AUGUSTA — The Maine Senate on Friday quickly overturned 64 line-item vetoes of $60 million in spending issued a day earlier by Gov. Paul LePage, dealing another defeat to his relentless efforts to block a $6.7 billion state budget that he says was negotiated in secret and laden with “pork.”

Senators completed the lightning round of votes with a round of applause, a signal that lawmakers are committed to defeating the governor’s efforts to keep lawmakers here well into the summer.

“This is affirmation of the good work that gets done in the Legislature by Democrats and Republicans alike,” Sen. Justin Alfond, D-Portland, said in a statement. “When we all work together, we get things done and the people of Maine benefit.”

At the same time, the House of Representatives killed 15 additional vetoes LePage issued Thursday to remove $2.9 million in line items he disliked in the $1.13 billion highway and transportation budget, which is separate from the state budget. Additional votes in the Senate are required to complete the override of vetoes in the highway budget.

The legislative actions set the stage for what will likely be LePage’s one last chance to prevent the budget from becoming law: A veto of the entire budget as a package, which he has said he intends to do. But his effort will almost certainly be in vain, because both chambers of the Legislature passed the budget this week by more than a two-thirds margin, enough to overturn a veto.

All told, lawmakers took more than 250 separate veto votes during sessions held Thursday evening and Friday. The governor has acknowledged that his line-item vetoes were designed to delay the Legislature’s adjournment and to exact retribution for rejecting several of his key policy initiatives. That motivation helps to explain why LePage’s vetoes included several initiatives that he has strongly supported in the past, including those that would help domestic violence victims, the elderly, disabled and mentally ill.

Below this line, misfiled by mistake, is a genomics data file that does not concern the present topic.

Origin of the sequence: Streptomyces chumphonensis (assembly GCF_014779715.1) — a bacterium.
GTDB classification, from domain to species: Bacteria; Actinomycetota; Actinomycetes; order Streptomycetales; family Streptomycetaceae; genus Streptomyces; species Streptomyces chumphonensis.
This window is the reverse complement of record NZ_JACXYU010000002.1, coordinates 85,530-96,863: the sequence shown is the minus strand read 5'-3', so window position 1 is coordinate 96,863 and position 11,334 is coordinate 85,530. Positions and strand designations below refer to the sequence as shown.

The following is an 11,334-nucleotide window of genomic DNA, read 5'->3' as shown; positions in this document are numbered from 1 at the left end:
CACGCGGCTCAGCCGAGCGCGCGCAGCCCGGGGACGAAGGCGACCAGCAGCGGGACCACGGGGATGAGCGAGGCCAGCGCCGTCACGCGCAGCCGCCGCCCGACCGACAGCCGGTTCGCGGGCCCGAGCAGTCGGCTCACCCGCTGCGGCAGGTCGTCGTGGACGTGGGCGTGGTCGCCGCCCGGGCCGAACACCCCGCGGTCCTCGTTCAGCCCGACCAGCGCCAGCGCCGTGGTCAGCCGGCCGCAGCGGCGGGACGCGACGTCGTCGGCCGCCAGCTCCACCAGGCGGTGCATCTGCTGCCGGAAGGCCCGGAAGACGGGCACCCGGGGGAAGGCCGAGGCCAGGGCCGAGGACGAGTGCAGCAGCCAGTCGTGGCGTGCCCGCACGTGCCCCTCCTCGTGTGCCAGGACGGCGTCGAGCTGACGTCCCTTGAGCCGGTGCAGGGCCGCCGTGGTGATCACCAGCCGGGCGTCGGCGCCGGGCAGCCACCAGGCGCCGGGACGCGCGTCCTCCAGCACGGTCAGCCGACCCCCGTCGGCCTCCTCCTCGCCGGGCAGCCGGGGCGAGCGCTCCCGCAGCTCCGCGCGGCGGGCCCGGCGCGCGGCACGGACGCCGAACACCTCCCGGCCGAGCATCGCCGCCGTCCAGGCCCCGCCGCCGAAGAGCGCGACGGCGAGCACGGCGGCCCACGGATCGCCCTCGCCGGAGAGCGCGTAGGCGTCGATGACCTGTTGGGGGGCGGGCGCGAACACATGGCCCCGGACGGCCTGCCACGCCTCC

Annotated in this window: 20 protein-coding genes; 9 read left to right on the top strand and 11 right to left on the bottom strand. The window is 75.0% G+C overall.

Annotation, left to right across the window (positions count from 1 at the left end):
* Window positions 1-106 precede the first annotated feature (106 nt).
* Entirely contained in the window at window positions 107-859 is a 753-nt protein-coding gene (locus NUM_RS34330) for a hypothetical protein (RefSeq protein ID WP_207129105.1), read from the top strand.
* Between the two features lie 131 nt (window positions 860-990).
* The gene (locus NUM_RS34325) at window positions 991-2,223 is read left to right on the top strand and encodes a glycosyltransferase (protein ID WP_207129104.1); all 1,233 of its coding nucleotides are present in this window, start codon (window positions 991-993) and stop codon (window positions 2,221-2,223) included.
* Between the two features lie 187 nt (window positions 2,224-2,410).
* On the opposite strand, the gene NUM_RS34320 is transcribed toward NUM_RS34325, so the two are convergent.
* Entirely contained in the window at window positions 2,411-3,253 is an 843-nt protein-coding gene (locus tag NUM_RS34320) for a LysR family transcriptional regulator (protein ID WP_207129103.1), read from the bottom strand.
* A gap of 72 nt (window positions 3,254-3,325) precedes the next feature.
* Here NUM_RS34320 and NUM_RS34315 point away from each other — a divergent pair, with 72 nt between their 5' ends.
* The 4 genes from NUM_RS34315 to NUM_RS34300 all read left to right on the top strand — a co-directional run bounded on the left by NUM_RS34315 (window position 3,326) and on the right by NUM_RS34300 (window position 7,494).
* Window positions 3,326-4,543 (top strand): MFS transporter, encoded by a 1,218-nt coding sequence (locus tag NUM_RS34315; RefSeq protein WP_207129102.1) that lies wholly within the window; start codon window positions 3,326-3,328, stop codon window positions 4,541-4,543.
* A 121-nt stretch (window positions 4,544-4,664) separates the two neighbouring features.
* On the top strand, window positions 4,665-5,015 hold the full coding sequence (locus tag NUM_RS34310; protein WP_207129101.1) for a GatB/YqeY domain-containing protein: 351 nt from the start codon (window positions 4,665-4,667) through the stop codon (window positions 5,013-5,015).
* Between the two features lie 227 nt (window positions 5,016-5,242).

“For five months they wasted our time. This time I am going to waste a little bit of their time,” he said Wednesday.

The governor has also said that the Legislature crafted a budget that catered to special interest groups and lobbyists. However, lawmakers didn’t have the same view. Some of the votes to overturn the vetoes were unanimous and nearly all represented a two-thirds majority.

None of the vetoes were debated before being overturned.

LePage accused lawmakers of using the transportation budget to pay for non-transportation projects. On Friday, Rep. Wayne Parry, R-Arundel, a member of the Transportation Committee that vetted and approved the budget said the committee had approved the spending plan unanimously and that the governor’s vetoes were irresponsible.

LePage has 10 days, not including Sunday, to act on the budget, and he is expected to use most of that time, bringing the state closer to a constitutional July 1 deadline that would trigger a government shutdown if a budget is not approved by that date.

LePage’s moves are certain to delay the end of the legislative session, an outcome that is also likely to increase costs to Maine taxpayers by an estimated $18,000 for each additional day of the session.


On Thursday, House members tore through his vetoes in rapid succession. Some votes were completed in less than 25 seconds. On Twitter, lawmakers tweeted photos of mobile phones set to stopwatch mode.

Democratic lawmakers deployed the Twitter hashtag “keep calm and veto.” Rep. Erick Jorgensen, D-Portland, tweeted a photo of crossword puzzles spread out near his voting buttons.

He tweeted, “Crosswords and voting buttons ready to go in advance of hours of veto voting. #mepolitics #keepcalmandoverride”

House Speaker Mark Eves said the override votes preserved the bipartisan budget deal that LePage has worked to defeat.

“Our bipartisan budget agreement stands firm,” he said in a statement. “The votes tonight are a big win for middle class families, seniors, students and workers who are one step closer to seeing a tax cut, property tax relief and investments in our schools.”

The House and Senate will reconvene on Monday.

Steve Mistler can be contacted at 620-7016 or at:

Twitter: @stevemistler

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